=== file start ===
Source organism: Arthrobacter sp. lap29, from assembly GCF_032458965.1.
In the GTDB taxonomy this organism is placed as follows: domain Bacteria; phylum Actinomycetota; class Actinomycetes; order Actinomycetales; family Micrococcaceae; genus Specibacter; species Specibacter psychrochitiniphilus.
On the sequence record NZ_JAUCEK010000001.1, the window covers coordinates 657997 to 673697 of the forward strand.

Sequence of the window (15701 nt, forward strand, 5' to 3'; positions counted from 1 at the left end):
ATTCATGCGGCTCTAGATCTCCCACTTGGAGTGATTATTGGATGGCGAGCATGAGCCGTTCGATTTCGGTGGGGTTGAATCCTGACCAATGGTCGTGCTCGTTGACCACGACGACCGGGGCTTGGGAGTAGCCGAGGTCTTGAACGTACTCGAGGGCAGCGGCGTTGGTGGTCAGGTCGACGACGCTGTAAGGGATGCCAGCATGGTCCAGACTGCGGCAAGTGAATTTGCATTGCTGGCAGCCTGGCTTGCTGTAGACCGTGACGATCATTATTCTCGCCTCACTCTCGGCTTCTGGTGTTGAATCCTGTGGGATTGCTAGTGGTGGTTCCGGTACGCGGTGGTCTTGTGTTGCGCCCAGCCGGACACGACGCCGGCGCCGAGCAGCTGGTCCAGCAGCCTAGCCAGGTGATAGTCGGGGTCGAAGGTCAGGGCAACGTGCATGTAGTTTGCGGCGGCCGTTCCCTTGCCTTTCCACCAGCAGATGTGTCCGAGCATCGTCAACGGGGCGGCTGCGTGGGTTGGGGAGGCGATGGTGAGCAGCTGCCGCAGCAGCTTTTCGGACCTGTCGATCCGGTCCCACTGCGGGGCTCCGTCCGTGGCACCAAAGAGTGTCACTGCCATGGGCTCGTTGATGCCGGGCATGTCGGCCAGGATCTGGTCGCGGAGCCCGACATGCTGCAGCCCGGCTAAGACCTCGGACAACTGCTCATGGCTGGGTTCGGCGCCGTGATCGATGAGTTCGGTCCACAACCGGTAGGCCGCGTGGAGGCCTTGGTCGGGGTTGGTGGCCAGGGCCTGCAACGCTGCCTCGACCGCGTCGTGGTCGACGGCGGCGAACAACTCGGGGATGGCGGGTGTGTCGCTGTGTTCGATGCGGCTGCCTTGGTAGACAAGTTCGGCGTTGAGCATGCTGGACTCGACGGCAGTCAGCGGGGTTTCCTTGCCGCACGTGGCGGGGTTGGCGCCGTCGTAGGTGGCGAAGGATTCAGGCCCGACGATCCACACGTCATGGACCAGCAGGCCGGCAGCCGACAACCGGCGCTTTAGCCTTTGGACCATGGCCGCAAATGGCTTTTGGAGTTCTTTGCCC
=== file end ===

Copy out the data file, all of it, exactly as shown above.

Source organism: Arthrobacter sp. lap29, from assembly GCF_032458965.1.
In the GTDB taxonomy this organism is placed as follows: domain Bacteria; phylum Actinomycetota; class Actinomycetes; order Actinomycetales; family Micrococcaceae; genus Specibacter; species Specibacter psychrochitiniphilus.
On the sequence record NZ_JAUCEK010000001.1, the window covers coordinates 657997 to 673697 of the forward strand.

Sequence of the window (15701 nt, forward strand, 5' to 3'; positions counted from 1 at the left end):
ATTCATGCGGCTCTAGATCTCCCACTTGGAGTGATTATTGGATGGCGAGCATGAGCCGTTCGATTTCGGTGGGGTTGAATCCTGACCAATGGTCGTGCTCGTTGACCACGACGACCGGGGCTTGGGAGTAGCCGAGGTCTTGAACGTACTCGAGGGCAGCGGCGTTGGTGGTCAGGTCGACGACGCTGTAAGGGATGCCAGCATGGTCCAGACTGCGGCAAGTGAATTTGCATTGCTGGCAGCCTGGCTTGCTGTAGACCGTGACGATCATTATTCTCGCCTCACTCTCGGCTTCTGGTGTTGAATCCTGTGGGATTGCTAGTGGTGGTTCCGGTACGCGGTGGTCTTGTGTTGCGCCCAGCCGGACACGACGCCGGCGCCGAGCAGCTGGTCCAGCAGCCTAGCCAGGTGATAGTCGGGGTCGAAGGTCAGGGCAACGTGCATGTAGTTTGCGGCGGCCGTTCCCTTGCCTTTCCACCAGCAGATGTGTCCGAGCATCGTCAACGGGGCGGCTGCGTGGGTTGGGGAGGCGATGGTGAGCAGCTGCCGCAGCAGCTTTTCGGACCTGTCGATCCGGTCCCACTGCGGGGCTCCGTCCGTGGCACCAAAGAGTGTCACTGCCATGGGCTCGTTGATGCCGGGCATGTCGGCCAGGATCTGGTCGCGGAGCCCGACATGCTGCAGCCCGGCTAAGACCTCGGACAACTGCTCATGGCTGGGTTCGGCGCCGTGATCGATGAGTTCGGTCCACAACCGGTAGGCCGCGTGGAGGCCTTGGTCGGGGTTGGTGGCCAGGGCCTGCAACGCTGCCTCGACCGCGTCGTGGTCGACGGCGGCGAACAACTCGGGGATGGCGGGTGTGTCGCTGTGTTCGATGCGGCTGCCTTGGTAGACAAGTTCGGCGTTGAGCATGCTGGACTCGACGGCAGTCAGCGGGGTTTCCTTGCCGCACGTGGCGGGGTTGGCGCCGTCGTAGGTGGCGAAGGATTCAGGCCCGACGATCCACACGTCATGGACCAGCAGGCCGGCAGCCGACAACCGGCGCTTTAGCCTTTGGACCATGGCCGCAAATGGCTTTTGGAGTTCTTTGCCC